Helmet Inspection Company Creates Damage Scan for Motorcycle Helmets
In the world of motorcycle riding today, one of the first things we are taught is never to drop our helmets. It can mean the difference between a safe noggin and a broken watermelon in the event of an incident, yet so much hinges on careful care of the helmet itself.
What happens if a cherished cherub runs off with it and trips if it’s just a little drop if you were given one too many congratulatory bonks on the head after a particularly good run?
How can you be truly sure of the state of your helmet – and your own safety?
The Helmet Inspection Company was founded with just such a question in mind – and they’ve created a £39.99 ($54.13 USD) scan that allows you to see if your helmet has been damaged.
“It’s a gut-wrenching feeling,” Aberdeen biker and company owner Martin Slowey tells MCN in an interview, “Having just spent hundreds on a new lid only to have to replace it because it might be damaged.”
“We’re all told that once a helmet’s been dropped, no matter from what height, that it should be replaced, but I just couldn’t believe that there wasn’t a way to examine the shell to see if it had suffered any damage. But it was true, and no such service was available, short of cutting the helmet in two.”
But technology, Slowey soon found out, could be had by shifting sideways onto another track – in this case, the realm of holography, where aerospace, nautical and military applications use scans to check things like lifeboat hulls and submarine structural integrity.
“It involves using a laser to create a 3D holographic image of the helmet from multiple inspection points – this is our baseline,” Martin explains.
“We then systematically move around the helmet, adding a small amount of heat – only a couple of degrees – to the surface. In areas where there’s a defect, the heat will cause the composite to expand and contract at a different rate to the rest of the shell.”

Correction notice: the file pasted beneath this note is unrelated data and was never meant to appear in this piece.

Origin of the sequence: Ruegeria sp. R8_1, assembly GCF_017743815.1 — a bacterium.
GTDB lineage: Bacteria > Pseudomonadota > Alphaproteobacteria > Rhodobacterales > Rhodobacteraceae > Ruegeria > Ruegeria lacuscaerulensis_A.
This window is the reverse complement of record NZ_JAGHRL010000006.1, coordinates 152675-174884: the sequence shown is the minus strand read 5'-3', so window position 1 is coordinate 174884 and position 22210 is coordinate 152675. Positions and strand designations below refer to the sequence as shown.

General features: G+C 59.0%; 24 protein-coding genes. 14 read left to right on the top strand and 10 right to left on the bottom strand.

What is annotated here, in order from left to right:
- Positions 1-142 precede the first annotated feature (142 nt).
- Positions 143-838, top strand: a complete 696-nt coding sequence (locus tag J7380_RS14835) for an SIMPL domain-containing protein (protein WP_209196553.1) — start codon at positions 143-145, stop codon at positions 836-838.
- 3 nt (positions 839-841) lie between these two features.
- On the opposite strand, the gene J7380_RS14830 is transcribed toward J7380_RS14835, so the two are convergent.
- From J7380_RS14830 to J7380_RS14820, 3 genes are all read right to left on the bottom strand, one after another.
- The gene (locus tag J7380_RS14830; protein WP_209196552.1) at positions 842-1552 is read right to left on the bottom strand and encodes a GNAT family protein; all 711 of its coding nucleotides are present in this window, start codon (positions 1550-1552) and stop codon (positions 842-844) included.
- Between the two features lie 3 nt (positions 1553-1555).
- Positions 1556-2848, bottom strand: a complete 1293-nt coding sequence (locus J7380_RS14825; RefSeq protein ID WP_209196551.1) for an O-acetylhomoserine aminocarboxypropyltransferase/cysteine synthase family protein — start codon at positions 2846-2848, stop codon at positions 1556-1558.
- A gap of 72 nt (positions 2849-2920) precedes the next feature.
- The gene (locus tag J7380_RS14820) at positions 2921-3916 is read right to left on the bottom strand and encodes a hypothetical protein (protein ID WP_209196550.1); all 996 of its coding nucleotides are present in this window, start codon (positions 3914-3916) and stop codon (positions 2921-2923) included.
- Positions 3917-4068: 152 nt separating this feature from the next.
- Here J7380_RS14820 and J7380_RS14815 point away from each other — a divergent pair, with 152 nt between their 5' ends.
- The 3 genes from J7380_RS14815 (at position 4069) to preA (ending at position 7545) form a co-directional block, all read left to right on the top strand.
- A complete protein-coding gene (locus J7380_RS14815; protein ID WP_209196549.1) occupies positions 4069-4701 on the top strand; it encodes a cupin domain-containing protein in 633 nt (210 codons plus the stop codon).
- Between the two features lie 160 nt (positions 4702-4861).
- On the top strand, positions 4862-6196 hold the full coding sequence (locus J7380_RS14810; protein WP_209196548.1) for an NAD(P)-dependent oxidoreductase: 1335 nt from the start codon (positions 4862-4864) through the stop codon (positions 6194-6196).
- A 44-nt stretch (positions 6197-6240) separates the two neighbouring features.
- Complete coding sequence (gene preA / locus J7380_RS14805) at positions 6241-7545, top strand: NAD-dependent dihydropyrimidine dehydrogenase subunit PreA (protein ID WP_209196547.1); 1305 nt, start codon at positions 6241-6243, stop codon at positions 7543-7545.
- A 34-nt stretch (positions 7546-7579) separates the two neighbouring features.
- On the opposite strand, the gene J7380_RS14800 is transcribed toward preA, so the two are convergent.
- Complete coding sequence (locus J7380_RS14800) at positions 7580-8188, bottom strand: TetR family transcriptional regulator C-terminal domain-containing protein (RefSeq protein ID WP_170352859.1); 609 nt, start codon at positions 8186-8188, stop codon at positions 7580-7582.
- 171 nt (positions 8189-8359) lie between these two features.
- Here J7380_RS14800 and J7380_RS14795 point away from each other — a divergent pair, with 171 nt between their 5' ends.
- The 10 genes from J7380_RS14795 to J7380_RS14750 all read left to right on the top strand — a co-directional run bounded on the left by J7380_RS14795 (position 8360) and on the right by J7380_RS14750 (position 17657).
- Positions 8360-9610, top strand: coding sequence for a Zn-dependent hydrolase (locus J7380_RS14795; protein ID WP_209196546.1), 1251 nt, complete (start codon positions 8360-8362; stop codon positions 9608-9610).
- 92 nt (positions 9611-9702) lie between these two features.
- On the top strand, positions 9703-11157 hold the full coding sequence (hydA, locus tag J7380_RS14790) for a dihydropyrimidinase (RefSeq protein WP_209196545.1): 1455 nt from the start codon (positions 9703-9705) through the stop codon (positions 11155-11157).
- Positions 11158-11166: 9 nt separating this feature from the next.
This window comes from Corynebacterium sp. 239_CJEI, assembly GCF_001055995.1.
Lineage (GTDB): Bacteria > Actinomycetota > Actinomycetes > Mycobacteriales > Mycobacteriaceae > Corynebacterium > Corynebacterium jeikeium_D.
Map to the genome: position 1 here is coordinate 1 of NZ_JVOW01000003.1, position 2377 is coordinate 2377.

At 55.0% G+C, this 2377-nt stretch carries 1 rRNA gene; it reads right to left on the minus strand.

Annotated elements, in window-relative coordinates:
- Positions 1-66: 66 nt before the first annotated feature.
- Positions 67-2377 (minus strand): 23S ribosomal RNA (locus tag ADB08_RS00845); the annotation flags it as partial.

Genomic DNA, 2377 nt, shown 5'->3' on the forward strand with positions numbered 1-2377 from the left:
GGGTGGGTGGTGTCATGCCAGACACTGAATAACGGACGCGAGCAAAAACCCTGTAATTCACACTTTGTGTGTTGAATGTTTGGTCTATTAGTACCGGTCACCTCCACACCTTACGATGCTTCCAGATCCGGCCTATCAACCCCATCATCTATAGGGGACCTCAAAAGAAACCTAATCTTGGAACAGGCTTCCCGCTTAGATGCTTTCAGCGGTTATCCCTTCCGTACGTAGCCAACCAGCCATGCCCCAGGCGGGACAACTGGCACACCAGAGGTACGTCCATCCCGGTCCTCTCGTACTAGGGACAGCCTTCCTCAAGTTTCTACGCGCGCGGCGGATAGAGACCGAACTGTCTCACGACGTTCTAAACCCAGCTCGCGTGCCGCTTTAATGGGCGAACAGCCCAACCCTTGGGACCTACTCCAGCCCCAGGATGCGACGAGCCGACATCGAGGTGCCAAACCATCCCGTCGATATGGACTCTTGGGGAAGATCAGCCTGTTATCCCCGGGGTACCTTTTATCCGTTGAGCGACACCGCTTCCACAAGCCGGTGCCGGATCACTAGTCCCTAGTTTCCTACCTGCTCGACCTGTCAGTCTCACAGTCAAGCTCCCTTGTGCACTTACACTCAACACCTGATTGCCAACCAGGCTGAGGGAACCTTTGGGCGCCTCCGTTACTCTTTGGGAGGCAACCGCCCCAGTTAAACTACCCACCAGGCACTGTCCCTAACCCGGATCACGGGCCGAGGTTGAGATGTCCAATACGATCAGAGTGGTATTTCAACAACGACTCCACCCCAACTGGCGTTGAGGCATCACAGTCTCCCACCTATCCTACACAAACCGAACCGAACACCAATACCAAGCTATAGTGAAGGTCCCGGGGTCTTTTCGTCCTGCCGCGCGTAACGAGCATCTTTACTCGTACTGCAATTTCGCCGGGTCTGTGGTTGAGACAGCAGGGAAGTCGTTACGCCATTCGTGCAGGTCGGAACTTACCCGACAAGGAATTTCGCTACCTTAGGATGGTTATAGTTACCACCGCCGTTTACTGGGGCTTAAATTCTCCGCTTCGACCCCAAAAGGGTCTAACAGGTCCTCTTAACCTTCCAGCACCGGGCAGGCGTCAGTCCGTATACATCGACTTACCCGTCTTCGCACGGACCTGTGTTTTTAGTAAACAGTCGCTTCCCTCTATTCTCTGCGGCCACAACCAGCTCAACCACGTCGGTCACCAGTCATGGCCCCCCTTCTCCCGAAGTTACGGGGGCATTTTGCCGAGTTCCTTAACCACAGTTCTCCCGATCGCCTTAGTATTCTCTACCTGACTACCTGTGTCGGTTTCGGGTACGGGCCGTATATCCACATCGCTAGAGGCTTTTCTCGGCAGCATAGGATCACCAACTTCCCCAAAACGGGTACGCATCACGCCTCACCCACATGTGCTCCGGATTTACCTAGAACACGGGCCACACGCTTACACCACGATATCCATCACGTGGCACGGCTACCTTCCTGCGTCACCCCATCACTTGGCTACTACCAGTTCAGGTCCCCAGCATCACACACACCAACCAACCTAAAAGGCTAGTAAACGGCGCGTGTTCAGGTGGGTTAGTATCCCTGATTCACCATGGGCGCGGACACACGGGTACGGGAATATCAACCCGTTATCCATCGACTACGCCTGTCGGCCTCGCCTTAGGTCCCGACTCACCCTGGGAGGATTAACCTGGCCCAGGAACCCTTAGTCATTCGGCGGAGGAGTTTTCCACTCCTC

“Our instruments – 100,000 times more sensitive than the human eye – detect these movements and feed the info back to the software which displays it as an interference pattern.”
The big moneymaker, though, is in the ability to list the old helmet on the wall as A-OK for flight.
“We’ve tested customer’s [motorcycle] helmets as old as eight years and passed them as fit to wear because the scan showed no defects to the shell,” says Martin.
“You could think of our service as like an annual MoT for your helmet, just send it to us or take it to one of our drop-off points at a dealership, and if we give it a pass on the inspection certificate, then it remains fit to use at the point we tested it.
“Every lid that comes to us gets an NFC sticker applied to it, which is a bit like an ID tag for that helmet, then when we see it again in the future, we just scan the tag to bring up that lid’s previous test data.”
As realistic as the goals of The Helmet Inspection Company are, SHARP – the Government’s independent helmet safety scheme – are more dubious of the helmet tests.
“It’s very difficult to check the condition of the EPS, as not all brands have black-painted EPS coatings on the inside, nor is it possible to see the back side of the EPS closest to the inside of the shell…for this reason, we would not recommend customers rely on a test like this and instead would reiterate that if your helmet has taken any impact, then it’s always best to replace it.”
I, for one, would love to see a process like this integrated into a biker’s annual check-up, though it appears there are still some kinks to be worked out for the scans to be integrated into today’s riding standards.